Rufus Taylor

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Rufus Taylor
Rufus Lackland Taylor 1948.jpg
Taylor as Commander of USS Noa in 1948
8th Deputy Director of Central Intelligence
In office
October 13, 1966 – February 1, 1969
Appointed byLyndon B. Johnson
DirectorRichard Helms
Preceded byRichard Helms
Succeeded byGen. Robert E. Cushman Jr.
Personal details
Rufus Lackland Taylor Jr.

January 6, 1910
St. Louis, Missouri, U.S.
DiedSeptember 14, 1978
Whispering Pines, North Carolina, U.S.
Military service
AllegianceUnited States
Branch/serviceUnited States Navy
RankVice Admiral
CommandsOffice of Naval Intelligence
Battles/warsWorld War II

Rufus Lackland Taylor Jr.[1] (January 6, 1910 – September 14, 1978) was an officer in the United States Navy.[2][3] Eventually he became Director of the Office of Naval Intelligence and held the rank of Vice Admiral. In 1966 he was appointed as Deputy Director of the Defense Intelligence Agency (DIA), then shortly thereafter as Deputy Director of the CIA, where he served from 1966 to 1969.

Career overview[edit]

Rufus Taylor, U.S. Naval Academy Yearbook, c. 1933

Taylor was born in St. Louis, Missouri, and attended the Holderness School in Plymouth, New Hampshire, and Hall’s School in Columbia, Missouri. In August 1929 he enrolled in the United States Naval Academy, graduating in the Class of June 1933. While studying there he was active in baseball and association football. After graduating, he served on USS Arizona (1934–36) and USS Preston (1936–38).[4] During World War II, he served in the Pacific. For the years 1963 to 1966 he was Director of the Office of Naval Intelligence (ONI). In June 1966, he was made Vice Admiral and Deputy Director of the Defense Intelligence Agency (DIA). That September President Lyndon Baines Johnson appointed him Deputy Director of Central Intelligence at CIA; he was quickly confirmed by the United States Senate. He served at CIA under DCI Richard Helms. Taylor later resigned as DDCI effective February 1969.[5]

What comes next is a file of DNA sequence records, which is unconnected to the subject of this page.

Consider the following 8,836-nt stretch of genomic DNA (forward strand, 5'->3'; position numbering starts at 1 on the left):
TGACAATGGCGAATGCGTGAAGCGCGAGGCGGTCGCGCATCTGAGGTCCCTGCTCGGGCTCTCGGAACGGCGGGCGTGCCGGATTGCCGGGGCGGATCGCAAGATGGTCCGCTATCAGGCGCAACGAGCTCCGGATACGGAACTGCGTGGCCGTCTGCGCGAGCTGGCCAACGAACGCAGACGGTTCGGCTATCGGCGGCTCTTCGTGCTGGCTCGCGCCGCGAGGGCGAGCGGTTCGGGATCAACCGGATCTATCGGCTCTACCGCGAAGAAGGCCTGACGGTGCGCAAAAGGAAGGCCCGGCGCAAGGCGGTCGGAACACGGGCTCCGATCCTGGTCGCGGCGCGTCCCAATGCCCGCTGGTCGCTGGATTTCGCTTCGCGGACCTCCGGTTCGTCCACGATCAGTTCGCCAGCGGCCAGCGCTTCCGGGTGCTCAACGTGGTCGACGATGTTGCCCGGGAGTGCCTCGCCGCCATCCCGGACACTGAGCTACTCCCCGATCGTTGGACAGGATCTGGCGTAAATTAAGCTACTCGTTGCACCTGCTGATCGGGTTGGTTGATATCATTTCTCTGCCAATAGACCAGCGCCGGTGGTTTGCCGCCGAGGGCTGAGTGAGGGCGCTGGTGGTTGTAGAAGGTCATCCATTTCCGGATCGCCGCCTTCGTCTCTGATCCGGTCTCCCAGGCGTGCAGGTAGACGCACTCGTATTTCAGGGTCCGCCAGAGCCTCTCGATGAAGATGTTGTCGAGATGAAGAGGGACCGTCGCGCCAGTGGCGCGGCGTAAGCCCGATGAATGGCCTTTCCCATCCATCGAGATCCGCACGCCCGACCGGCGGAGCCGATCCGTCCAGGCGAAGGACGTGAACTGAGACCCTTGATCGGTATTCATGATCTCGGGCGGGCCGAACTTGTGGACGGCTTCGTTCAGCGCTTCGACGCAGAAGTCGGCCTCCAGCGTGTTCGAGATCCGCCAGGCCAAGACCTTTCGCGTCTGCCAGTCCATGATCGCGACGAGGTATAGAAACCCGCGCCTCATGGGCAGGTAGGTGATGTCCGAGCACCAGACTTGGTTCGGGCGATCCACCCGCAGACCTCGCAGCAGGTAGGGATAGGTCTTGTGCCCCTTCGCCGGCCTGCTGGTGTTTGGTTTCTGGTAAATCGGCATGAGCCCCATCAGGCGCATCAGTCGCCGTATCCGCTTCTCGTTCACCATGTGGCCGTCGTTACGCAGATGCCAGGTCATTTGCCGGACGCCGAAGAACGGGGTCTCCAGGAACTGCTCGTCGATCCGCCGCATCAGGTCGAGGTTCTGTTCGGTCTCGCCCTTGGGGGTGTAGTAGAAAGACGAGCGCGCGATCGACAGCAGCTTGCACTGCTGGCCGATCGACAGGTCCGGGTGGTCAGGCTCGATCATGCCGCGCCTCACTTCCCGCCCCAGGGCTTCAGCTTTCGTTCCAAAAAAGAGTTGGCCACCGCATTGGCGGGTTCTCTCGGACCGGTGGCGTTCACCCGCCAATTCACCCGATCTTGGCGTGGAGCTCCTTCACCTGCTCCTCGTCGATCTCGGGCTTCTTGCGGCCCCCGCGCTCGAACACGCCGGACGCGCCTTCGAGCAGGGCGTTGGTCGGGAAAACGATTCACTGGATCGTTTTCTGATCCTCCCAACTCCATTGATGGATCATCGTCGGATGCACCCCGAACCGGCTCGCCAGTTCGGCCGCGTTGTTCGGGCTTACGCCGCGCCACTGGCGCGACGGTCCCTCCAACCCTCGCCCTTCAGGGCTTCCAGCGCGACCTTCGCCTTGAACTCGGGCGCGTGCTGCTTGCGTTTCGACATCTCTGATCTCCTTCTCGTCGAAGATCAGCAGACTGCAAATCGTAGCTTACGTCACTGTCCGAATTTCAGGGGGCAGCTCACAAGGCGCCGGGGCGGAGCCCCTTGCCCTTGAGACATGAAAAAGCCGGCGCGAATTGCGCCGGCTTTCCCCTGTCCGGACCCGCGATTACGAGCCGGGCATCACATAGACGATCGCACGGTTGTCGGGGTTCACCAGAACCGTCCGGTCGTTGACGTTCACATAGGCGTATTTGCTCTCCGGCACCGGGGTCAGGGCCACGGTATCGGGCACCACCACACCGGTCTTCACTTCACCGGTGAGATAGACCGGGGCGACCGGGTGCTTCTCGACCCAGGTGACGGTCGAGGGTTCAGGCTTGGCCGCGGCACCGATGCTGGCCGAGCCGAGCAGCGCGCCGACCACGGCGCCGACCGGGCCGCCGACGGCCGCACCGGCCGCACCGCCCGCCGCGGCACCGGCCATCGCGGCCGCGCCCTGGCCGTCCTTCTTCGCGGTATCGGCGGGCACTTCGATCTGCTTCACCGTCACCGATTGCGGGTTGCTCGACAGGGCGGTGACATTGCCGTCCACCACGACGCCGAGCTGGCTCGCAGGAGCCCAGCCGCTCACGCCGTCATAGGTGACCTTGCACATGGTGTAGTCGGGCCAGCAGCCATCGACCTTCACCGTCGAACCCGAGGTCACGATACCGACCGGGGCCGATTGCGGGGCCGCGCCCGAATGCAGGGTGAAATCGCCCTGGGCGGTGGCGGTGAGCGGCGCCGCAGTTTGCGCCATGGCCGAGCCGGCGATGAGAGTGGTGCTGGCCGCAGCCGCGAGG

In the Navy[edit]

Stationed in Japan from 1938 to 1941, he had been sent there by Naval Intelligence to study Japanese. In 1942 he was with an intelligence unit in Corregidor, when the Japanese invaded the Philippines. He was evacuated by motor boat and submarine to Australia. There he joined the staff of the Commander, Allied Naval Forces, Southwest Pacific. In 1943 he was sent to Washington, D.C., to the Office of Naval Intelligence (ONI).[6] Then in Hawaii, he was with Fleet Radio Unit Pacific (FRUPAC), working to decipher enemy naval codes, until the Japanese surrender. He returned to Japan with occupation forces. He then served at sea until 1953. Back in Washington, he was sent to the National Security Agency (NSA). He was then given various assignments in intelligence. In Washington in 1959, he became chief of Pacific Intelligence. In 1963 he was promoted to Director, ONI.[7]

Taylor directed Naval Intelligence until 1966. Among other things, in 1965 he initiated the set up of a secret HUMINT capacity for the Navy. "Despite some concern by senior Navy officers about the 'flap potential', the proposal was approved" by Paul Nitze, the Secretary of the Navy. Established in 1966, the covert unit was designated the Naval Field Operations Support Group (NFOSG) – more commonly known as 'Task Force 157'.[8][9]

At CIA[edit]

The Deputy Director (DDCI) was second in command to the Director of Central Intelligence (DCI), then the top intelligence officer. In the absence of the DCI the DDCI assumes the Director's responsibilities.[10] Below are several rulings made by Taylor which addressed high-level disputes within the Agency.

Yuri Nosenko[edit]

In late 1967, DCI Richard Helms asked Taylor to oversee a difficult, intra-CIA dispute involving Yuri Nosenko, who had defected from Soviet intelligence in 1964. CIA counterintelligence chief James Angleton had almost immediately accused Nosenko of being a double agent and provocateur sent by the Soviets to penetrate American intelligence. As a result of this dilemma Nosenko was held for several years by CIA pending resolution. Taylor conducted his "independent review" of the "immense files" and began to interview the CIA officers involved. Finally Taylor concluded that Nosenko was not a double agent and that Helms should set him free.[11][12]